Don’t forget the elephants: Conservation in Kenya

One of the most positive experiences I had in Africa was visiting the David Sheldrick Wildlife Trust. Located just outside Nairobi, Kenya, the Trust rescues elephants and rhinos orphaned by drought, famine and ivory poaching.

Humans can learn a lot from elephants. First, they respect their elders. Herds, which can stay together for decades, always follow the oldest female elephant. Elephants are also extremely family-oriented, maintaining extremely close social ties within their pachydermal communities. Most importantly, they remember the smallest acts of kindness for their entire lives.

After sharing these and other fascinating facts about elephants and the most pressing threats to their survival, keeper Edwin Lusichi granted us an impromptu interview.

WHFM: What motivated you to pursue a career in conservation and animal protection?

Lusichi: I think it’s a responsibility because we are God’s creatures. He gave us charge over the animals, so it is our responsibility to offer them every protection. It is unfortunate that it is human beings who cause elephants to be orphaned. We need to come to our senses. God commands us to take care of the animals.

WHFM: How do most elephants become orphans?

Lusichi: Increasing human population, ivory trade and drought. Drought has affected lots of animals, including the females who have young ones. We used to be able to tell the seasons—when it would rain and when it would be dry. Lately, you cannot tell the climate.

WHFM: Population growth and natural disasters are complex problems that require comprehensive solutions. Is there anything simple that people can do now to help protect Africa’s elephants?

Lusichi: Stop buying things made from ivory, including rhino horns. Then the poachers would not have a market.

A version of this story was first published Nov. 6, 2011 by We Have Faith Media. Photos by Karmen Meyer

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2 comments on “Don’t forget the elephants: Conservation in Kenya
  1. Loved this article. Living in a country where over 52 Rhinos have been killed THIS YEAR ALONE (Its is Feb 23 now, so you do the math), I have the deepest respect for people who spend their lives protecting these and other magnificent creatures like elephants. Thanks for this story. It is nice to hear the voice of a local ‘protector’. And he is right: As long there is a market for rhino horn and elephant tusk, these animals will die. But there is more to the story. As long as Chinese men are willing to pay big bucks for a slither of rhino horn to make their ‘little guy’ grow big and strong, AND as long as there are SA officials who are willing to be bribed, the problem will continue. Because I am sure the Chinese must be getting ‘help’ from local officials. How else would you be able to get these horns out of the country?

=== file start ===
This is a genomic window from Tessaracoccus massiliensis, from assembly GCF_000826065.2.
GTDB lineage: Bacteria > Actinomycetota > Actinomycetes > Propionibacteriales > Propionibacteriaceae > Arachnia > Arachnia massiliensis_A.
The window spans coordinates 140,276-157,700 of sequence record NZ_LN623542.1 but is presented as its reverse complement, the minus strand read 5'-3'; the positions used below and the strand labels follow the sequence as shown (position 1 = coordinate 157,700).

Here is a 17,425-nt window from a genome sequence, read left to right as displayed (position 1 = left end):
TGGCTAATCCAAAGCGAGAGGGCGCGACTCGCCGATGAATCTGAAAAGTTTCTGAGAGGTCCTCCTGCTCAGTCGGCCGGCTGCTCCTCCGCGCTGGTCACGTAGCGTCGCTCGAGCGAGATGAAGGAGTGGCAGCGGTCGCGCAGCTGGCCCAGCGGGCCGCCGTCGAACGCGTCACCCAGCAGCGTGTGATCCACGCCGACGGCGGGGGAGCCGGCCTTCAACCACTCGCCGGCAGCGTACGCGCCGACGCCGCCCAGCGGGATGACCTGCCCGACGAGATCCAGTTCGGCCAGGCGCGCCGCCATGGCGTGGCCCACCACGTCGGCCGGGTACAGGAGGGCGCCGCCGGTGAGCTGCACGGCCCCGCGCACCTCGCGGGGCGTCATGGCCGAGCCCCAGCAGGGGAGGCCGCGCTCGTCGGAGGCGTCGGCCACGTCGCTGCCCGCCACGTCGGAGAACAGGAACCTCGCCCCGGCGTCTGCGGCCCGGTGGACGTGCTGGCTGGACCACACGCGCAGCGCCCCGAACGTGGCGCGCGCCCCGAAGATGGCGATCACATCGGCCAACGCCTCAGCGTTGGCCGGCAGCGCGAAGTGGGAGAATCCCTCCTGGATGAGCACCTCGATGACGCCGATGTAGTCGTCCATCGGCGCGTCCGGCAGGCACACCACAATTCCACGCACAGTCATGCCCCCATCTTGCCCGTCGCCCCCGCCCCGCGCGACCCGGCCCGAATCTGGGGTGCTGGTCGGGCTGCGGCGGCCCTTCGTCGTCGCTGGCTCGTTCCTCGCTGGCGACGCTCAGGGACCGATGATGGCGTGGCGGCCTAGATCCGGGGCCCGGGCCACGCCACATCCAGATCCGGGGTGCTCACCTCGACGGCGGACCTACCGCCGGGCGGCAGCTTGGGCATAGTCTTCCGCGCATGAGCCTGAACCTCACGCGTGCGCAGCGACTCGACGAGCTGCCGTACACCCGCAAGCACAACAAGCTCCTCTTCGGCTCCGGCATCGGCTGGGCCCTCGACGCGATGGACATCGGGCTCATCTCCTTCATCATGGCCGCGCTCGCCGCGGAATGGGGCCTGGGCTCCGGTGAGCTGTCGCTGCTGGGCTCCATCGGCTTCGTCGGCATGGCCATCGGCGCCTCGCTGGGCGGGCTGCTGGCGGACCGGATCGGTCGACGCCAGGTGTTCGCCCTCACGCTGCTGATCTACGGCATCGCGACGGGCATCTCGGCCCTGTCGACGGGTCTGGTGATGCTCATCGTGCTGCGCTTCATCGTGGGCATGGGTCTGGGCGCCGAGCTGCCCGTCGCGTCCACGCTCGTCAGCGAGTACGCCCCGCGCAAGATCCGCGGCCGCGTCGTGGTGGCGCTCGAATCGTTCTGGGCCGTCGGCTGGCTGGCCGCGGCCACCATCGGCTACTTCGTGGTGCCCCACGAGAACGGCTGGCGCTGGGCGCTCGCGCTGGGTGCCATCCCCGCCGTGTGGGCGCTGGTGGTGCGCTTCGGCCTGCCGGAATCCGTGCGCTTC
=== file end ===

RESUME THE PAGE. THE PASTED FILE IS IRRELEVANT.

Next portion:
When I flew to the Far East in 2010, I was verbally reprimanded (it actually leaned towards abuse) after they found a 200ml bottle of body lotion (which I honestly forgot) in my bag. In the meantime back at the ranch, hundreds of rhino horns are finding their way to Asia – via plane. Doesn’t make sense, does it?

  2. Ruth Terry says:

    Hi Miriam, Thanks for commenting. Sorry it took me so long to write back! I have been hearing a lot more about Chinese alternative medicine and its environmental toll. Who knew, right? Apparently, shark fins are another biggie, according to this Last Chance to See documentary series I recently watched. I’m starting to get paranoid. I was in yoga the other day thinking about how now it’s not just mats anymore, now you need a mat cover and a cork block… and I started wondering about all the environmental toll the demand for all this stuff is taking—not to mention when folks give up yoga for Zumba or Egyptian belly dancing and don’t have a use for it anymore… Sigh. I am far too cynical for my own good. Keep reading and commenting!

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I'm a smart, sassy, globally-mobile freelance writer, content creator, brand journalist and nonprofit storyteller. The world is my office. Email me to find out more.
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